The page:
In the case of the Search skin object, it really should be up to the Administrator to specify if they want "Web" and "Site" search options. However, if we disable these options by default, there is no easy way for the Administrator to enable them ( as I just described in the previous paragraph ). The reality is that if these options are disabled, it renders the enhancement useless to 95% of the community - as A) existing skins are not aware of the new options and B) many of our users are not technical enough to enable them manually. However for those users who are upgrading and do not want the new functionality, the reciprocal problem exists as well. Dilemma. So given the current limitations, we need to decide which use case would be more common. Would more Administrators like to use the "Web" and "Site" options in their site, or would they prefer for these options to be disabled. In the past we have found that most people want to have "all" the application functionality available - without restrictions. So t this point we are leaning towards keeping them enabled.

So that explains the default settings, but does not solve another problem. Unfortunately, the addition of the new options in the Search skin object can sometimes affect the visual display of some skins. This is especially true where designers have been rigid in specifying the exact size of various objects in their skin. In the vast majority of cases where elastic designs are used, I have witnessed no impact on display. Regardless, we really do not want to impact anyone. As a result, Nik Kalyani has been experimenting with some client-side techniques which would preserve the real estate footprint of the object, while still enabling the new options.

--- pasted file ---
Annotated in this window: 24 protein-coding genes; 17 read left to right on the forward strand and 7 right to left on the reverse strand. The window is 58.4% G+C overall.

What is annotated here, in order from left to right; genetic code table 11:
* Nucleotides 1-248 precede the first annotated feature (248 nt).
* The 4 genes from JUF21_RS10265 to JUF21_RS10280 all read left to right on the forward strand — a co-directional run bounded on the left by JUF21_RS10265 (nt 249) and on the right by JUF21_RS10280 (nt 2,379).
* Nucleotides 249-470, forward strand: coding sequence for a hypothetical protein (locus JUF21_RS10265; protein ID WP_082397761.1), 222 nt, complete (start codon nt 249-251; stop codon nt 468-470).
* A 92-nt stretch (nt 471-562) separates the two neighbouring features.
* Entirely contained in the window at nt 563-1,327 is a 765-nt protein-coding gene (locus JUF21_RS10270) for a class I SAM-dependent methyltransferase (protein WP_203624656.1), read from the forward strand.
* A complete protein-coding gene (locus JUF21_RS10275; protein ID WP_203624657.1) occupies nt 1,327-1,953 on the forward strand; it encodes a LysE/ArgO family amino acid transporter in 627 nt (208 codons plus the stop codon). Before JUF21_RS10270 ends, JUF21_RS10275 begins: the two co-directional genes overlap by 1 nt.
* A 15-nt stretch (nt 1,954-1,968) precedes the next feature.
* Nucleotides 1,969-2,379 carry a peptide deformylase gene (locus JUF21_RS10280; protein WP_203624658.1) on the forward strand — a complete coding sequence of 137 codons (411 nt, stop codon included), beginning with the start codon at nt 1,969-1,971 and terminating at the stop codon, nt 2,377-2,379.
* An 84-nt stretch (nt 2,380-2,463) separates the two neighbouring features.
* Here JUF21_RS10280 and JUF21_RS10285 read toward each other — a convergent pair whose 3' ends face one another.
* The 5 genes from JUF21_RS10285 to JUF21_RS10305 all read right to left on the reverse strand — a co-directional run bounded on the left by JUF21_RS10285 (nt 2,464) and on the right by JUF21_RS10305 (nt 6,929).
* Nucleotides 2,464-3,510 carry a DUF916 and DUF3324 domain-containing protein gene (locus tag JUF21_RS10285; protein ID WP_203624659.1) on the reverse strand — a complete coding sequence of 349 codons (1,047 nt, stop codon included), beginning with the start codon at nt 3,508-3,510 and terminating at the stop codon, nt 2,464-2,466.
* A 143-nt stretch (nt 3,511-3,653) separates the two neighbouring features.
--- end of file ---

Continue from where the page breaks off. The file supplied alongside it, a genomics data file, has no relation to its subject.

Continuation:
So this has the potential to handle the visual display issue - but not ability for an Administrator to manage skin object functionality. As a result, the other day I decided to write an admin utility which provides this type of functionality. The idea is that the Administrator can choose a skin/container, a specific file, a skin object token, a setting for the skin object, specify a value, and hit Update to activate the new setting. I have a working prototype and we are considering including this as a new module in the Admin/Skins area of the application.

The cool part about this utility is that actually provides documentation for all skin object properties. Help text is displayed in the utility to help Administrators ( and Designers ) understand the purpose of the various settings. The utility also has the ability to generate the XML skin manifest file related to HTML skins - a task which has long been challenging for designers making the transition to DotNetNuke from static web sites. 

The lesson in all this is that changes which appear simple on the surface, often reveal much deeper complications you had never considered. And when the changes affect many users, you need to be prepared to act swiftly to fix the problem, but not so quickly that you ignore the big picture.